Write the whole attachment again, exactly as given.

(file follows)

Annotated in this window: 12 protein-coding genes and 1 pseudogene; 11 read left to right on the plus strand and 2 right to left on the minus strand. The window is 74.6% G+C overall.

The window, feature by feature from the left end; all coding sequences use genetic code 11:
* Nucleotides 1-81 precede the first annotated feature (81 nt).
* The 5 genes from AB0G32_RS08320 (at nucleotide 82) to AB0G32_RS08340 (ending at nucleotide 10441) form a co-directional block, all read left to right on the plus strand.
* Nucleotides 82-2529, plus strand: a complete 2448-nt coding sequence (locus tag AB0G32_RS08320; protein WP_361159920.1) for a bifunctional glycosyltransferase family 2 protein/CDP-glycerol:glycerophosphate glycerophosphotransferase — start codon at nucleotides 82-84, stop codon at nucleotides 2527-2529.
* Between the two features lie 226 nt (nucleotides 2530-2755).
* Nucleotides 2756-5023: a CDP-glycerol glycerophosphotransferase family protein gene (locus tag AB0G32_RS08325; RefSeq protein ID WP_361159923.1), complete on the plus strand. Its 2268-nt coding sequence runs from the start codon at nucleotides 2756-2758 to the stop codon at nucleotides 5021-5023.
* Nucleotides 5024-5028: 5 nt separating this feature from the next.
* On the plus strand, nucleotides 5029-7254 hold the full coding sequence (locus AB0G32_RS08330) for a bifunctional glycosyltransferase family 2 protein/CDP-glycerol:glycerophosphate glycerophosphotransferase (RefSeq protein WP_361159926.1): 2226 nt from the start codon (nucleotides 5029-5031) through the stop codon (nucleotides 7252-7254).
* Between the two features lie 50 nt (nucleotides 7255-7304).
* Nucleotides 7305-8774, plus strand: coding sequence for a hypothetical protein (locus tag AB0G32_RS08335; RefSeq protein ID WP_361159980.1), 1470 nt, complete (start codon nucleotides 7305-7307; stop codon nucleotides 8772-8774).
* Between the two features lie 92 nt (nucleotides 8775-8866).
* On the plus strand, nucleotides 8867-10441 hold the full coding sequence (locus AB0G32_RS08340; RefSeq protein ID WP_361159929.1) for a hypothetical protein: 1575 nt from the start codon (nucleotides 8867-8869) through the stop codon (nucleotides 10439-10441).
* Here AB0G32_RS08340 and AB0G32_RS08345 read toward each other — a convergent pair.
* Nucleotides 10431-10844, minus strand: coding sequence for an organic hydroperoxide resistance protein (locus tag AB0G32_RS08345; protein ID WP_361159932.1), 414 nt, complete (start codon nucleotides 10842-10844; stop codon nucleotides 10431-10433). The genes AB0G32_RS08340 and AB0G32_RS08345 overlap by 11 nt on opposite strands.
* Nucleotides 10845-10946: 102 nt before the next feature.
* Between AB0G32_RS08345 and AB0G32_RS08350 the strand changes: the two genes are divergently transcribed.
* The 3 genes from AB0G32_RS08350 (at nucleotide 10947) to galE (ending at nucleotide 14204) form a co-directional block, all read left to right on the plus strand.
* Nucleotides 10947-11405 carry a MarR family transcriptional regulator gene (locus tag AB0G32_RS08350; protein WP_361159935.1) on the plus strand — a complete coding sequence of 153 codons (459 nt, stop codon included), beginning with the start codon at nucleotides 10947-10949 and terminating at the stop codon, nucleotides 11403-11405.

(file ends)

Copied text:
Annotated in this window: 12 protein-coding genes and 1 pseudogene; 11 read left to right on the plus strand and 2 right to left on the minus strand. The window is 74.6% G+C overall.

The window, feature by feature from the left end; all coding sequences use genetic code 11:
* Nucleotides 1-81 precede the first annotated feature (81 nt).
* The 5 genes from AB0G32_RS08320 (at nucleotide 82) to AB0G32_RS08340 (ending at nucleotide 10441) form a co-directional block, all read left to right on the plus strand.
* Nucleotides 82-2529, plus strand: a complete 2448-nt coding sequence (locus tag AB0G32_RS08320; protein WP_361159920.1) for a bifunctional glycosyltransferase family 2 protein/CDP-glycerol:glycerophosphate glycerophosphotransferase — start codon at nucleotides 82-84, stop codon at nucleotides 2527-2529.
* Between the two features lie 226 nt (nucleotides 2530-2755).
* Nucleotides 2756-5023: a CDP-glycerol glycerophosphotransferase family protein gene (locus tag AB0G32_RS08325; RefSeq protein ID WP_361159923.1), complete on the plus strand. Its 2268-nt coding sequence runs from the start codon at nucleotides 2756-2758 to the stop codon at nucleotides 5021-5023.
* Nucleotides 5024-5028: 5 nt separating this feature from the next.
* On the plus strand, nucleotides 5029-7254 hold the full coding sequence (locus AB0G32_RS08330) for a bifunctional glycosyltransferase family 2 protein/CDP-glycerol:glycerophosphate glycerophosphotransferase (RefSeq protein WP_361159926.1): 2226 nt from the start codon (nucleotides 5029-5031) through the stop codon (nucleotides 7252-7254).
* Between the two features lie 50 nt (nucleotides 7255-7304).
* Nucleotides 7305-8774, plus strand: coding sequence for a hypothetical protein (locus tag AB0G32_RS08335; RefSeq protein ID WP_361159980.1), 1470 nt, complete (start codon nucleotides 7305-7307; stop codon nucleotides 8772-8774).
* Between the two features lie 92 nt (nucleotides 8775-8866).
* On the plus strand, nucleotides 8867-10441 hold the full coding sequence (locus AB0G32_RS08340; RefSeq protein ID WP_361159929.1) for a hypothetical protein: 1575 nt from the start codon (nucleotides 8867-8869) through the stop codon (nucleotides 10439-10441).
* Here AB0G32_RS08340 and AB0G32_RS08345 read toward each other — a convergent pair.
* Nucleotides 10431-10844, minus strand: coding sequence for an organic hydroperoxide resistance protein (locus tag AB0G32_RS08345; protein ID WP_361159932.1), 414 nt, complete (start codon nucleotides 10842-10844; stop codon nucleotides 10431-10433). The genes AB0G32_RS08340 and AB0G32_RS08345 overlap by 11 nt on opposite strands.
* Nucleotides 10845-10946: 102 nt before the next feature.
* Between AB0G32_RS08345 and AB0G32_RS08350 the strand changes: the two genes are divergently transcribed.
* The 3 genes from AB0G32_RS08350 (at nucleotide 10947) to galE (ending at nucleotide 14204) form a co-directional block, all read left to right on the plus strand.
* Nucleotides 10947-11405 carry a MarR family transcriptional regulator gene (locus tag AB0G32_RS08350; protein WP_361159935.1) on the plus strand — a complete coding sequence of 153 codons (459 nt, stop codon included), beginning with the start codon at nucleotides 10947-10949 and terminating at the stop codon, nucleotides 11403-11405.